You created every aspect of Faraway entirely alone, right? Did you intend for that sentiment of solitude to reflect in the game itself?
I did make everything. But I don't think the feeling of solitude you might get from the game comes from that. Doing everything by myself is a range of feelings oscillating between "sweet, I get to do all these different fun things" and "holy crap, now I have to do all this by myself". That feeling of solitude I see it more like a tightening of your chest, a place of emptiness. It's something that I crave for in games. You can feel it in Portal or in Shadow of the Colossus.
It's like going on a hike by yourself, and you stumble on a view over distant landscapes. It's like listening to a song loud on your headphones. It's a moment where there's only you. I think we crave those moments every now and then, and once we've had enough we go hug someone, or go play a multiplayer game.
I think that's where that solitude might have come from. It wasn't a completely conscious move though, the game naturally aligned to that state; the game is sort of set in outer space, which is a beautiful desolate place.
The game has also naturally aligned itself with another very human idea that has some aspects of loneliness. The shooting star's nature is to die, yet it fights to stay alive and travel. That force is somewhere between the sort of romantic idea of a young person that death is too far away to ever stop you from doing all the things that you have planned, and then as you grow you start seeing that idea becoming more and more unrealistic, but it's a force that's still always there deep in you.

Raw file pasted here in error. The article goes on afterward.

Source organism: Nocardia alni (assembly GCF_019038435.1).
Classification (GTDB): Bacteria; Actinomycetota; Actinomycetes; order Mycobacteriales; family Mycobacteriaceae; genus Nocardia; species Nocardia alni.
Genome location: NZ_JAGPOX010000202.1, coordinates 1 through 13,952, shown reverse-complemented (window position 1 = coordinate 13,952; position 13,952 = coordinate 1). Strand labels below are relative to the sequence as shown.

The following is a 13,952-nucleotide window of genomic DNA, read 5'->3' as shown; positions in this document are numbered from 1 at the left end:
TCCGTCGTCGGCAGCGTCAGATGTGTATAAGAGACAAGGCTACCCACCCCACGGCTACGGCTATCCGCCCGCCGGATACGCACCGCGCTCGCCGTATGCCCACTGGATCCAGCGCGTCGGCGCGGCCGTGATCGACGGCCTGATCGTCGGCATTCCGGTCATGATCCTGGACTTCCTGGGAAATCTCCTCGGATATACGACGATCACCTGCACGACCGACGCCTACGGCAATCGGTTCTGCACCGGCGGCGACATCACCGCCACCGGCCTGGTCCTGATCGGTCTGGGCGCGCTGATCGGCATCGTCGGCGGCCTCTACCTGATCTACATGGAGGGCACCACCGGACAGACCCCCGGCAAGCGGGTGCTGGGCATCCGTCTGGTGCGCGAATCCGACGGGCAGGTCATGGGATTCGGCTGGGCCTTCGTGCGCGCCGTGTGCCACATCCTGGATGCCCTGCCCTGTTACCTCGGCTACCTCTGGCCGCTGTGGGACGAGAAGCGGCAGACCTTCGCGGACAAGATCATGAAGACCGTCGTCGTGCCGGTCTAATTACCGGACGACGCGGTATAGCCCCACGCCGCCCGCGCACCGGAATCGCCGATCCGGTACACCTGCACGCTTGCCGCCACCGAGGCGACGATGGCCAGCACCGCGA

It's a powerful idea, I think everybody somehow relates to it; I received very positive and emotional reactions when I presented the idea with the video teaser a few months back.
That said, I want players to first and foremost have fun. I hope it can convey other aspects of me, but it's focused on fun first and I think that clearly reveals itself in the way it feels. It's carbonated-pixel fun with a little sprinkle of loneliness.
A lot of the games you make are sort of synaesthetic, or require using different senses or reflexes in combination. Are you purposely drawn to this kind of gameplay?
I'm not sure. I like reactive, fun toys, and I think with Eliss and Faraway I was drawn to build gameplays that were as original as possible without compromising fun, and that may have somehow directed me into mixing things up and making things more synaesthetic? And with Eliss, I was in awe when the iPhone came out and we suddenly had access to a multitouch device, and I wanted to explore and play with that.
Your aesthetic is also very distinctive. Do you think this is important in the mobile space, which seems increasingly to be offering opportunities to artists?
I think my aesthetic is distinctive firstly because of the approach, where code and visuals and interaction are tied closely together, all pixels are procedurally generated by code. You can almost see the machinery between the lines.